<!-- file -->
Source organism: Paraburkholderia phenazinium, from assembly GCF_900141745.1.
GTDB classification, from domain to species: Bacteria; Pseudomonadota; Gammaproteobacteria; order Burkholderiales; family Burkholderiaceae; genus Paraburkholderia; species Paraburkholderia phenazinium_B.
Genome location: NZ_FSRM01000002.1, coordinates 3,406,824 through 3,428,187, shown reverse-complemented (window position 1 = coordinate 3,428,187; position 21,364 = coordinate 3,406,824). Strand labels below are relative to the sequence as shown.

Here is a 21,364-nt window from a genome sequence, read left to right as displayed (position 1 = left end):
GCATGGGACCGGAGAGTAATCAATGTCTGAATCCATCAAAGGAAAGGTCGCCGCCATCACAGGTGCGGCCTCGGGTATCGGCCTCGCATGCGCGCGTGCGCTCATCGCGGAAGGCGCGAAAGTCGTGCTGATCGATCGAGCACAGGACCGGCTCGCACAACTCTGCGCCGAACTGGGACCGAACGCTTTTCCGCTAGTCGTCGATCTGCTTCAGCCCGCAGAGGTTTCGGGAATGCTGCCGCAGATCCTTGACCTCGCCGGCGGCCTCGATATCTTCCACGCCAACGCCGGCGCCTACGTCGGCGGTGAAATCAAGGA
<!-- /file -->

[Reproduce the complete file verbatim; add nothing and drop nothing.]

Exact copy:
Source organism: Paraburkholderia phenazinium, from assembly GCF_900141745.1.
GTDB classification, from domain to species: Bacteria; Pseudomonadota; Gammaproteobacteria; order Burkholderiales; family Burkholderiaceae; genus Paraburkholderia; species Paraburkholderia phenazinium_B.
Genome location: NZ_FSRM01000002.1, coordinates 3,406,824 through 3,428,187, shown reverse-complemented (window position 1 = coordinate 3,428,187; position 21,364 = coordinate 3,406,824). Strand labels below are relative to the sequence as shown.

Here is a 21,364-nt window from a genome sequence, read left to right as displayed (position 1 = left end):
GCATGGGACCGGAGAGTAATCAATGTCTGAATCCATCAAAGGAAAGGTCGCCGCCATCACAGGTGCGGCCTCGGGTATCGGCCTCGCATGCGCGCGTGCGCTCATCGCGGAAGGCGCGAAAGTCGTGCTGATCGATCGAGCACAGGACCGGCTCGCACAACTCTGCGCCGAACTGGGACCGAACGCTTTTCCGCTAGTCGTCGATCTGCTTCAGCCCGCAGAGGTTTCGGGAATGCTGCCGCAGATCCTTGACCTCGCCGGCGGCCTCGATATCTTCCACGCCAACGCCGGCGCCTACGTCGGCGGTGAAATCAAGGA